Posted 6 November 2008 by Robert Peake.

“I rhyme / To see myself, to set the darkness echoing.”

-Seamus Heaney, “Personal Helicon”

PhoenixWired Magazine‘s Paul Boutin recently declared personal blogging dead. Soon after, The Atlantic‘s Andrew Sullivan extolled the endurance of blogging’s “human brand” in a postmodern world of words. Me? I just keep writing. But why?

In “Personal Helicon” Seamus Heaney rhapsodizes on his boyhood love of wells, then concludes that writing poetry has become a sublimation of this love of the messy, muddy darkness no longer accepted in adulthood. I, too, write–both poems and blog posts–to create reflection in the dark, and to delight in the mess.

I did not start as a poetry blogger, but rather converted my existing site from a static collection of all-about-me pages into the chronological format of a blog. I did so around the time I became a freelance technology writer and consultant. It became a great outlet for me to float my nascent technical ideas before a global audience, and I soon found my blog posts widely re-syndicated.

This was during the heyday of personal blogging. Boutin now sees this golden age as having been pulled apart by two forces: the major news sources catching on, and dominating the market, and social networking sites like Facebook providing an alternative outlet for those seeking self-expression and a social community of peers online.

But my blog isn’t about monetizing my writing. Otherwise, I would still be mostly writing about technology. And, although I joined Facebook some time ago, social networking messages and status updates have by no means supplanted my writing here.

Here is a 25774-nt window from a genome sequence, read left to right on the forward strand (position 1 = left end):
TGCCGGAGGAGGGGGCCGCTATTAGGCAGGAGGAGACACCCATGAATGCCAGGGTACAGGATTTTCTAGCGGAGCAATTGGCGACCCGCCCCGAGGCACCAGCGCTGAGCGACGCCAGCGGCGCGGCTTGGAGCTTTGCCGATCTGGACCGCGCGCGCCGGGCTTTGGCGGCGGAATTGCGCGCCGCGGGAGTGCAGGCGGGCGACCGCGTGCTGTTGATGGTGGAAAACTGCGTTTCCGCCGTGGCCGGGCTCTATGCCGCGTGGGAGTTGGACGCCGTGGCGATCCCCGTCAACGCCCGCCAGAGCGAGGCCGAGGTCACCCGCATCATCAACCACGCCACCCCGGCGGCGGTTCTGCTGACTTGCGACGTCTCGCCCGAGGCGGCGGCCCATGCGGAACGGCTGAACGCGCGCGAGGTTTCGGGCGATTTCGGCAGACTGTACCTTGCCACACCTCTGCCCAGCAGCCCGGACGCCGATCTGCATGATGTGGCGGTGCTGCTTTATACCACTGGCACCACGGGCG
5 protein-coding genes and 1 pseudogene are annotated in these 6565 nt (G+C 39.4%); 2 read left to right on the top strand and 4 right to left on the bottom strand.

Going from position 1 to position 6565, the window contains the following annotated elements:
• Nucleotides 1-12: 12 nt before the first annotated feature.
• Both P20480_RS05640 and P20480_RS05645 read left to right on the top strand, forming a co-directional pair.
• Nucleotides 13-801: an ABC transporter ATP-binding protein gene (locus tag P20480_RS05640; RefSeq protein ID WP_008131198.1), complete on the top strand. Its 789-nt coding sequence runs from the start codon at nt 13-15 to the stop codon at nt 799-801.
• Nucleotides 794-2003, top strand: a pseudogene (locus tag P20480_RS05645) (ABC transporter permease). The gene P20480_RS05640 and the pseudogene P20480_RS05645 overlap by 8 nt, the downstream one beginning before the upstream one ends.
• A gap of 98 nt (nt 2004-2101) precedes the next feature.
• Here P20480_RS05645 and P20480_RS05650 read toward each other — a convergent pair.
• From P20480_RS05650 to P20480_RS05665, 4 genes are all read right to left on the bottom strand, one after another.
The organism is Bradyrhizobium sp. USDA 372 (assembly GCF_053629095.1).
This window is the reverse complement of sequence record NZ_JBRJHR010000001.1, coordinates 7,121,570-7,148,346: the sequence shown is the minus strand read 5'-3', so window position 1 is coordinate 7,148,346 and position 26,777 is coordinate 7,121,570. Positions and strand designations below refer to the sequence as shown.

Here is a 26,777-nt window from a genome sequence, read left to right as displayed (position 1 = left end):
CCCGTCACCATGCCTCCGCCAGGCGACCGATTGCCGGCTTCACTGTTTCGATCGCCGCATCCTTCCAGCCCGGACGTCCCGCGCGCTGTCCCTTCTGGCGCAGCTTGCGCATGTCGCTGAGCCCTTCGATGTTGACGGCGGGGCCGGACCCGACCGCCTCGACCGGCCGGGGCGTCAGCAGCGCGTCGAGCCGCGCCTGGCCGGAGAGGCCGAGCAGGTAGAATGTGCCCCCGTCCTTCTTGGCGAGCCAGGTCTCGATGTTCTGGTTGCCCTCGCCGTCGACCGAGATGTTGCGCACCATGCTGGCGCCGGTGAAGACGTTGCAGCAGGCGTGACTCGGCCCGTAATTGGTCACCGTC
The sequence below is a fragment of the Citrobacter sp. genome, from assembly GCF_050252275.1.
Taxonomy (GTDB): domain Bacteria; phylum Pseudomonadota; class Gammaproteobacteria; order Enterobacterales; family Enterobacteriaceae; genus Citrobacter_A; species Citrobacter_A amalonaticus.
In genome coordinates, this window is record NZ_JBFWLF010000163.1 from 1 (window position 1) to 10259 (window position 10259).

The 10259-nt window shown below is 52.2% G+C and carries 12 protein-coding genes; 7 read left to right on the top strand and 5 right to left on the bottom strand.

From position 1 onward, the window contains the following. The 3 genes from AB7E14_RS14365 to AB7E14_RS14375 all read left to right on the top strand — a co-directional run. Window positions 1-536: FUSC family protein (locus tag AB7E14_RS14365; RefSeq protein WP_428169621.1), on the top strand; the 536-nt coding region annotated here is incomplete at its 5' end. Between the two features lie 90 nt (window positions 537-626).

I never set out to write about poetry, or about grief for that matter. But by following the thread of my thoughts through the thread of my life, I seem to have touched upon a wide range of subjects, and to have built new thoughts upon past ruminations. In doing so, I feel I have also actually begun to build up a greater understanding of my self, and of how best to share that self with others. Far beyond “self-expression,” blogging for me represents a means to see myself in Heaney’s well, to gaze down through layers of history, into the dark.

For those who are afraid of the dark, perhaps it is true that many of the rewards of blogging’s prime have withered, and with it a certain breed of personal blogging has died. For the rest of us, I say: personal blogging is dead; long live personal blogging!